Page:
Rave Culture. The Alteration and Decline of a Philadelphia Music Scene. Tammy L. Anderson. Philadelphia, Temple University Press, 2009.
ISBN: 978-1-59213-934-7 (hardcover), 978-1-59213-934-7 (paperback)
RRP: US$79.50 (hardcover), US$25.95 (paperback)
Manchester Metropolitan University (UK)
In her book on the Philadelphia Electronic Dance Music (EDM) scene, Tammy Anderson uses rave culture to reflect on why and how particular youth cultures decline. Her ethnographic methodology, turning her into a participant-observer, is helpful as it provides invaluable insight into the organisation, production and marketing of electronic dance music. Investigating the rave phenomenon from a cultural perspective, she places a scene primarily defined by its music consumption into a wider social, political and cultural context. This approach allows her not only to analyse the forces within the scene that led to its alteration and decline but also to look at external factors that might have affected the perception and development of the EDM scene in Philadelphia, USA.
Comparing the past raves with contemporary EDM events, Anderson traces the development of such events over time. Her historical narrative of the genre opposes the notion that rave is a musical form of a particular time, commonly situated between 1989 and 1992. She creates a rave-club culture continuum that categorises EDM events according to their representation of commercial or rave-like values. By doing so, Anderson successfully shows that the multi-faceted space at EDM events abolishes the idea of authenticity and commercialism as a binary opposition. Applying cultural markers, Anderson locates several types of events within this continuum and promotes the idea of a spectrum of values that show how the identity of rave culture has changed.
She also introduces six different types of participants, categorised according to their insider or outsider status. As entertaining as it is to read about the difference between loyalists, clubbers, pretenders or spillovers and their personal motivation to participate in an EDM event, this model struggles to explain the interest in or absence of a collective identity. Although the ethnographic data collected from interviewees gives an interesting insight into the upbringing of insiders and offers an explanation for the sense of belonging that some aim for on the dance floor, other participant categories are ignored, making a distinction between the ideal types of clubbers and their attitude towards the creation of a collective identity inappropriate.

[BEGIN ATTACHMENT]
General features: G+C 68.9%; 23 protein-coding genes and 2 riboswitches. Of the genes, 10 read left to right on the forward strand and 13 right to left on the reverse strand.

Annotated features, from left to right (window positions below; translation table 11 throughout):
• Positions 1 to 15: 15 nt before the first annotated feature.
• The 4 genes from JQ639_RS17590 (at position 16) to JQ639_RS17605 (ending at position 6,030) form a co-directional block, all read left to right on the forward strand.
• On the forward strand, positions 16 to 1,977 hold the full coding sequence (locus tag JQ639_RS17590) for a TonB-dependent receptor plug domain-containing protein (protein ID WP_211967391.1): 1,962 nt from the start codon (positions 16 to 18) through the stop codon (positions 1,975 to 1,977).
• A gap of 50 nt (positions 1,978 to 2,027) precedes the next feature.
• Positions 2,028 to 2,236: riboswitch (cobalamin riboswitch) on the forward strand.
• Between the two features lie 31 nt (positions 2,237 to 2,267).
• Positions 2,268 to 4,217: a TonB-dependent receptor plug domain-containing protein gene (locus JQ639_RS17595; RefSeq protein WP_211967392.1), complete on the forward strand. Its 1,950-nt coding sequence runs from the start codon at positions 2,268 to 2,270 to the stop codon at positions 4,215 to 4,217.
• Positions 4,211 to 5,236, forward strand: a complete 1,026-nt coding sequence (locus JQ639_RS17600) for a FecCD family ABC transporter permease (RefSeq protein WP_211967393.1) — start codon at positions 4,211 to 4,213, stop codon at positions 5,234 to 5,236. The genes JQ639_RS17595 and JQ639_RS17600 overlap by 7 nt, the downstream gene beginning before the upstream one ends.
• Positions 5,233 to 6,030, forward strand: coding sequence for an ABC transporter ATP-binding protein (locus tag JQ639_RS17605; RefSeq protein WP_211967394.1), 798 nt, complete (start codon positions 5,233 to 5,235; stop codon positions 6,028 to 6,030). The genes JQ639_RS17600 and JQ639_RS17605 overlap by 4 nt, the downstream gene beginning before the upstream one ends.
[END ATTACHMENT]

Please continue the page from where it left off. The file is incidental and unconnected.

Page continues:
Anderson's analysis of the forces of cultural change is one of the most interesting aspects of this book, not just from the perspective of a musicologist but also because the alteration and decline of rave culture is presented as symbolising the general trend of youth cultures and scenes. First, the general schism between grassroots music enthusiasts on the one hand and younger fans on the other clearly shows how cultural and social values are embedded in a generation's attitude towards the production, marketing, promotion and consumption of music. Second, Anderson's investigation into the causes and effects of the commercialisation of raves relates back to rave-club culture continuum. Furthermore, the empirical evidence from her fieldwork shows that such development appears to be innate to youth culture and music. Thus, the mourning and resistance to change of original grassroots rave culture participants appears inappropriate, especially if it prevents a scene from surviving (new fans are not welcomed). Third, the aspect of cultural otherness and hedonism is closely linked to rave culture's prominent drug use. More interesting is the point Anderson raises in her discussion of deviation over the extent to which the notion of otherness can still act as a recruitment factor for a specific culture and the question as to when deviance becomes self-destructive. Again, Anderson formulates her questions in such a way that a broader debate is encouraged. Fourth, the aspect of formal social control includes an examination of the politics and policies in both the US and UK to provide a base from which to argue for a completely different attitude towards EDM to that of club owners, promoters and fans. Fifth, genre fragmentation is identified by Anderson as a result of commercialisation. With the original rave ethos having all but vanished, special events prevent fans from being exposed to various musical genres or styles. Considering some of the comments in the book, the fragmentation of the genre into a wealth of subgenres could also be interpreted as the escape from commercial exploitation, a move that might have been seen by some stakeholders as liberation from commercial restraints and expectations.